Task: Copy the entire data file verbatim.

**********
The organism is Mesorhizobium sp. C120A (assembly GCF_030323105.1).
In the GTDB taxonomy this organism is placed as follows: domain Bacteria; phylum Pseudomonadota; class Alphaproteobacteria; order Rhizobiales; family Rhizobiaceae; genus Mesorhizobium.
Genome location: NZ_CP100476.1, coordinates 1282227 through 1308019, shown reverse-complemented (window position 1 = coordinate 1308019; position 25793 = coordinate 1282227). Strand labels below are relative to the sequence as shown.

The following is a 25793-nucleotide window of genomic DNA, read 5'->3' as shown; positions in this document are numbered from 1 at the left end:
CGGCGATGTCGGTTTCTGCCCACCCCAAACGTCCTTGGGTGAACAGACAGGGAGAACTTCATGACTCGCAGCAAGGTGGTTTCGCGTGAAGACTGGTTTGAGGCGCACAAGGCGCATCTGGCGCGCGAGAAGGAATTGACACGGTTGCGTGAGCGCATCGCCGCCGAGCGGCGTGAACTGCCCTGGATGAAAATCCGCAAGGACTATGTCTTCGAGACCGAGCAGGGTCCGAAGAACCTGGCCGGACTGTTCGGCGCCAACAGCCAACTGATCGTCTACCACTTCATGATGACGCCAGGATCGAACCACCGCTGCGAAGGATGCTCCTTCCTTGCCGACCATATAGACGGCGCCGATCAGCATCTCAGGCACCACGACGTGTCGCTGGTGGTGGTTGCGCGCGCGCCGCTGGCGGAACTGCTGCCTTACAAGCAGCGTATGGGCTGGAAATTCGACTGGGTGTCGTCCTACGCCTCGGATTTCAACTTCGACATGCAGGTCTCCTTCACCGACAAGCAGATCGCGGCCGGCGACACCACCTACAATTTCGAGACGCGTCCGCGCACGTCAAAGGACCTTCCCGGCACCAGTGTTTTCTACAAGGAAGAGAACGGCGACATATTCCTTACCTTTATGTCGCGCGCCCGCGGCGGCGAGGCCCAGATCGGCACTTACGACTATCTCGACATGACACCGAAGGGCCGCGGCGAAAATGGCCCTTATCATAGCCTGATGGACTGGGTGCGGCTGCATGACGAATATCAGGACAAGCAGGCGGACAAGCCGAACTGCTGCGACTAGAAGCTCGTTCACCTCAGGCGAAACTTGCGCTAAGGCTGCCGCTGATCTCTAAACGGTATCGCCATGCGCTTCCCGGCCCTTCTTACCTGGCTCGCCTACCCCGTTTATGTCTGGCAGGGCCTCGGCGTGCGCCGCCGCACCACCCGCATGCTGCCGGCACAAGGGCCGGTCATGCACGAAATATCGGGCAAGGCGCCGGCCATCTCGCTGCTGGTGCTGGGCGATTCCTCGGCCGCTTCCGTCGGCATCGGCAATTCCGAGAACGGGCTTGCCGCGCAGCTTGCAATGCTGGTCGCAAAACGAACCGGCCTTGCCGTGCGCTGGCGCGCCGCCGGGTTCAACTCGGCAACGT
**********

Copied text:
The organism is Mesorhizobium sp. C120A (assembly GCF_030323105.1).
In the GTDB taxonomy this organism is placed as follows: domain Bacteria; phylum Pseudomonadota; class Alphaproteobacteria; order Rhizobiales; family Rhizobiaceae; genus Mesorhizobium.
Genome location: NZ_CP100476.1, coordinates 1282227 through 1308019, shown reverse-complemented (window position 1 = coordinate 1308019; position 25793 = coordinate 1282227). Strand labels below are relative to the sequence as shown.

The following is a 25793-nucleotide window of genomic DNA, read 5'->3' as shown; positions in this document are numbered from 1 at the left end:
CGGCGATGTCGGTTTCTGCCCACCCCAAACGTCCTTGGGTGAACAGACAGGGAGAACTTCATGACTCGCAGCAAGGTGGTTTCGCGTGAAGACTGGTTTGAGGCGCACAAGGCGCATCTGGCGCGCGAGAAGGAATTGACACGGTTGCGTGAGCGCATCGCCGCCGAGCGGCGTGAACTGCCCTGGATGAAAATCCGCAAGGACTATGTCTTCGAGACCGAGCAGGGTCCGAAGAACCTGGCCGGACTGTTCGGCGCCAACAGCCAACTGATCGTCTACCACTTCATGATGACGCCAGGATCGAACCACCGCTGCGAAGGATGCTCCTTCCTTGCCGACCATATAGACGGCGCCGATCAGCATCTCAGGCACCACGACGTGTCGCTGGTGGTGGTTGCGCGCGCGCCGCTGGCGGAACTGCTGCCTTACAAGCAGCGTATGGGCTGGAAATTCGACTGGGTGTCGTCCTACGCCTCGGATTTCAACTTCGACATGCAGGTCTCCTTCACCGACAAGCAGATCGCGGCCGGCGACACCACCTACAATTTCGAGACGCGTCCGCGCACGTCAAAGGACCTTCCCGGCACCAGTGTTTTCTACAAGGAAGAGAACGGCGACATATTCCTTACCTTTATGTCGCGCGCCCGCGGCGGCGAGGCCCAGATCGGCACTTACGACTATCTCGACATGACACCGAAGGGCCGCGGCGAAAATGGCCCTTATCATAGCCTGATGGACTGGGTGCGGCTGCATGACGAATATCAGGACAAGCAGGCGGACAAGCCGAACTGCTGCGACTAGAAGCTCGTTCACCTCAGGCGAAACTTGCGCTAAGGCTGCCGCTGATCTCTAAACGGTATCGCCATGCGCTTCCCGGCCCTTCTTACCTGGCTCGCCTACCCCGTTTATGTCTGGCAGGGCCTCGGCGTGCGCCGCCGCACCACCCGCATGCTGCCGGCACAAGGGCCGGTCATGCACGAAATATCGGGCAAGGCGCCGGCCATCTCGCTGCTGGTGCTGGGCGATTCCTCGGCCGCTTCCGTCGGCATCGGCAATTCCGAGAACGGGCTTGCCGCGCAGCTTGCAATGCTGGTCGCAAAACGAACCGGCCTTGCCGTGCGCTGGCGCGCCGCCGGGTTCAACTCGGCAACGT